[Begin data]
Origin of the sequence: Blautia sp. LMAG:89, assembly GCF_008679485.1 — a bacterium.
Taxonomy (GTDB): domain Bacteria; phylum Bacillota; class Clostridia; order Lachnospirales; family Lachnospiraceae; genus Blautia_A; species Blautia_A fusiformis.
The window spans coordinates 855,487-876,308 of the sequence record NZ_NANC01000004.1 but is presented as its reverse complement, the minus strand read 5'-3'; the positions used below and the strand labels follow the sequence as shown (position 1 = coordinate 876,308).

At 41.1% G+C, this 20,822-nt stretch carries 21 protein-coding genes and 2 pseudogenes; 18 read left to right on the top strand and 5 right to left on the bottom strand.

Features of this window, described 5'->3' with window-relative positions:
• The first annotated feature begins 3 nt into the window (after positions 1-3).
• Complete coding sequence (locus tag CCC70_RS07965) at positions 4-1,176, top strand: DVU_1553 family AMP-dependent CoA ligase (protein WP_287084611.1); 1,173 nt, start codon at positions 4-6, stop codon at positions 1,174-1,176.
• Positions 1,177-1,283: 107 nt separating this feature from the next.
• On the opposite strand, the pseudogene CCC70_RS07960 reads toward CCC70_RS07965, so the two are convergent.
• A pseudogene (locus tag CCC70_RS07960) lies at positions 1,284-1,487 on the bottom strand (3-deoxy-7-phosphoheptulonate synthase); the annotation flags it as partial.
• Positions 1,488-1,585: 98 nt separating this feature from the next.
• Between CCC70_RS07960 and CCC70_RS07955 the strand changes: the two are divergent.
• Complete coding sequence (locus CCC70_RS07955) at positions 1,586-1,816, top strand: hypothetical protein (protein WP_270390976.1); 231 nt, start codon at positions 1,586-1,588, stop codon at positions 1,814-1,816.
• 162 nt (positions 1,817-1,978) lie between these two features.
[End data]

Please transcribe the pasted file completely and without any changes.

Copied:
Origin of the sequence: Blautia sp. LMAG:89, assembly GCF_008679485.1 — a bacterium.
Taxonomy (GTDB): domain Bacteria; phylum Bacillota; class Clostridia; order Lachnospirales; family Lachnospiraceae; genus Blautia_A; species Blautia_A fusiformis.
The window spans coordinates 855,487-876,308 of the sequence record NZ_NANC01000004.1 but is presented as its reverse complement, the minus strand read 5'-3'; the positions used below and the strand labels follow the sequence as shown (position 1 = coordinate 876,308).

At 41.1% G+C, this 20,822-nt stretch carries 21 protein-coding genes and 2 pseudogenes; 18 read left to right on the top strand and 5 right to left on the bottom strand.

Features of this window, described 5'->3' with window-relative positions:
• The first annotated feature begins 3 nt into the window (after positions 1-3).
• Complete coding sequence (locus tag CCC70_RS07965) at positions 4-1,176, top strand: DVU_1553 family AMP-dependent CoA ligase (protein WP_287084611.1); 1,173 nt, start codon at positions 4-6, stop codon at positions 1,174-1,176.
• Positions 1,177-1,283: 107 nt separating this feature from the next.
• On the opposite strand, the pseudogene CCC70_RS07960 reads toward CCC70_RS07965, so the two are convergent.
• A pseudogene (locus tag CCC70_RS07960) lies at positions 1,284-1,487 on the bottom strand (3-deoxy-7-phosphoheptulonate synthase); the annotation flags it as partial.
• Positions 1,488-1,585: 98 nt separating this feature from the next.
• Between CCC70_RS07960 and CCC70_RS07955 the strand changes: the two are divergent.
• Complete coding sequence (locus CCC70_RS07955) at positions 1,586-1,816, top strand: hypothetical protein (protein WP_270390976.1); 231 nt, start codon at positions 1,586-1,588, stop codon at positions 1,814-1,816.
• 162 nt (positions 1,817-1,978) lie between these two features.